ISKCON Bhumi Puja

Bhoomi Puja of the new temple of ISKCON on Sunday 31st March.

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The oldest Jain temple in Pakistan

By: Wali Imran Khalil.

200 BC Greek City SirKap Pakistan is designed like Islamabad

 

SirKap is the only Greek city in the Indo Pakistan Subcontinent from the Greco-Bactrian times.

sirkap

Taxila city, which is synonymous with SirKap, has been mentioned by Greek philosopher Apollonius of Tyana of 1st Century AD as resembling Athens and Nineveh (Greek colony in present day Iraq).

sirkap

Even a Chinese traveler of early times talked of this city being strategically located at the cross roads of trade between India, China, Central Asia and Persia.

‘Bhir’ was the native city near the SriKap site that was sacked by Alexander of Macedonia in 326 BC

sirkap

Following Alexander’s (The son of Zeus’s) footsteps, Demetrius sacked the town again in 180 BC and laid foundation of SirKap city.

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Jain Temple

Demetrius styled the city on Athens.

The imposing castle of Asoka (304-232BC) still overlooks the city.

The Greek took over Asoka’s Buddhist Kingdom and melded into it.

sirkap

Indo-Greek Menander in 130 BC increased various sectors of SirKap. A Greek styled temple (Jandial) was built outside the 30 foot walls of SirKap, complete with its front Columns. Inside the walled city were syncretic temples of Jain, Sun worshipers, Hindus, Buddhists.

There was Persian Gondophares’s double headed eagle temple and a huge sun dial. The King had his royal court at the opposite end of the main boulevard.

sirkap

The city had its own water channels, drainage, wells, market place, barracks’, and residential colonies.

sirkap

One illegal excavator approached me with coins of Kushan period and said that very recently bronze statues and utensils were dug out by locals. The private archeological collection of locals is a lot more valuable than what is in the Taxila Government museum.

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SirKap was destroyed by a great earth quake in the 40 AD and then taken over by the mysterious ‘European looking’ central Asian Kushan’ (Yuezhi)

sirkap

A rival city, SirSukh was built a few kilometers away by the Kushan. SirSukh has yet to be completely excavated.

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Buddhist monasteries like Jaulian, Maura Muradu, Badalpur, etc. dotted the higher grounds around SirKap

The city was probably abandoned in the White Huns invasion of 5th century BC

sirkap

Standing in the middle of the sun dial of SirKap, it made perfect sense to me that Demetrius located this modern city on higher ground protected by the Indus & Jehlum River on both flanks, and by mountains from the North.

I always wondered where the pencil Greek nose, light eyes, blond hair and widely hedonistic traits in some Pakistani families comes from.

sirkp

Well now I know — from the Turkish Greek Border!

Do enjoy the video of Taxilla and its Surrounding Buddhist sites.

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Perth Jalaram Temple Update

PROJECT UPDATE SHREE JALARAM SANATAN MANDIR & COMMUNITY CENTRE.

JAI JALARAM,
 
We are delighted to write to you about our temple and community centre project.
 
With the blessings of Pujya Shree Jalaram Bapa, Shree Jalaram Mandal WA (Inc) of Perth, Western Australia (herein after referred to as SJMWA), is honored to let you know that we have already acquired land on which we will be embarking to construct a temple and community centre by mid-2019 and aiming to celebrate the auspicious occasion of Jalaram Jayanti 2020 at the new Mandir.
 
The temple will predominantly be a Jalaram Bapa Mandir. The project, however, is also intended to cater for the religious needs of our wider Perth Hindu Community. The temple will have other Murtis alongside that of Bapa, which murtis will include Shree Ganesh, Ram Parivar, Radha-Krishna, Shiv-Parvati, Shivling, Hanumanji and Amba Maa. In addition, the temple building design will be combined to facilitate as a community centre and for this purpose the development will comprise of modern facilities including a well-equipped commercial kitchen, community hall, classrooms and a performance stage to promote cultural activities. Please see below the artist’s impression of what the temple and community centre will look like.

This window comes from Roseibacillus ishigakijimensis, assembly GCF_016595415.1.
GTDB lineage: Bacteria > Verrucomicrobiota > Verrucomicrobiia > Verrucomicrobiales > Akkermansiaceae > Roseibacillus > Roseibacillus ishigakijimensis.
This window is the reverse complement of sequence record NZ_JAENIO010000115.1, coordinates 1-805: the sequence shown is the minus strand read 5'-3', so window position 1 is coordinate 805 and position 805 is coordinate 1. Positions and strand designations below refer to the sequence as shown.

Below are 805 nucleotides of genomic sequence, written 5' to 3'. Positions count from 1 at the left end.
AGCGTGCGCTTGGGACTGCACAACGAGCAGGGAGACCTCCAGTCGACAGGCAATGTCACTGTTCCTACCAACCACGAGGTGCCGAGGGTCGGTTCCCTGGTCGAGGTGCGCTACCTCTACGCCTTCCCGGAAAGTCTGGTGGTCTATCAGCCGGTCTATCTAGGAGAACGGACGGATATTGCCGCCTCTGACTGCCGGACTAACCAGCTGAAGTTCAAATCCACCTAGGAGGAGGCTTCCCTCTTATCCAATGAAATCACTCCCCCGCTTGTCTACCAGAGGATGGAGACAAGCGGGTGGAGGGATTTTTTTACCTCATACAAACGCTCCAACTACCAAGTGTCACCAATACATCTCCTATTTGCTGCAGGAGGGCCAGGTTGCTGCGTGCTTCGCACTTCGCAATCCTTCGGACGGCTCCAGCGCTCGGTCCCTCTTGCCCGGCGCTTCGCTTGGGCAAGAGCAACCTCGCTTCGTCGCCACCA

SJMWA have already received the building permit / approval from the City Of Wanneroo for the construction of this, our very first Jalaram Mandir and Community Centre in Perth, Western Australia.
 
With the building permit in place, it means that we can now proceed to begin construction and progress towards realizing our Dream of our much awaited Mandir.
 
The building contractor tendering process is well in progress and with blessings from you all, we will be commencing construction soon.
 
With the blessings of Bapa we have been fortunate enough to raise substantial liquid funding from several devotees, which funds have been contributed to us in the form of donations and interest free loans. The interest free loans are repayable as soon as possible. The project, however, still requires further funding as detailed below.
 
Our total funding requirement for the project is approximately AUD $3,100,000.00.
 
Our total collection to date is AUD $2,930,000.00. However, this sum includes the interest free loan of AUD $680,000.00. While our immediate liquidity requirements to fully fund the project bringing it to its completion is AUD $170,000.00, we also have to collect a further AUD $680,000.00 to honorably repay the interest free loan accorded to us at the earliest. Our total requirement for funding is therefore approximately AUD $850,000.00.
 
At this stage, we have pleasure in detailing some of the following milestones that have been achieved to date:
  • The purchase price of the land of AUD $ 1,100,000.00 has been fully paid and your Mandal (SJMWA) are the proud owners of this parcel of land. A big thank you goes to you all;
  • Building permit received to allow us to commence construction;
  • We have secured interest free loans of AUD $680,000.00; and
  • The approach to our sponsorships program to raise funding is detailed below together with its achievements to date which include:
    • Major sponsorships funding the land acquisition, various parts of the building including the main hall, dining hall, kitchen, mezzanine floor, car parking and murti pratishtha;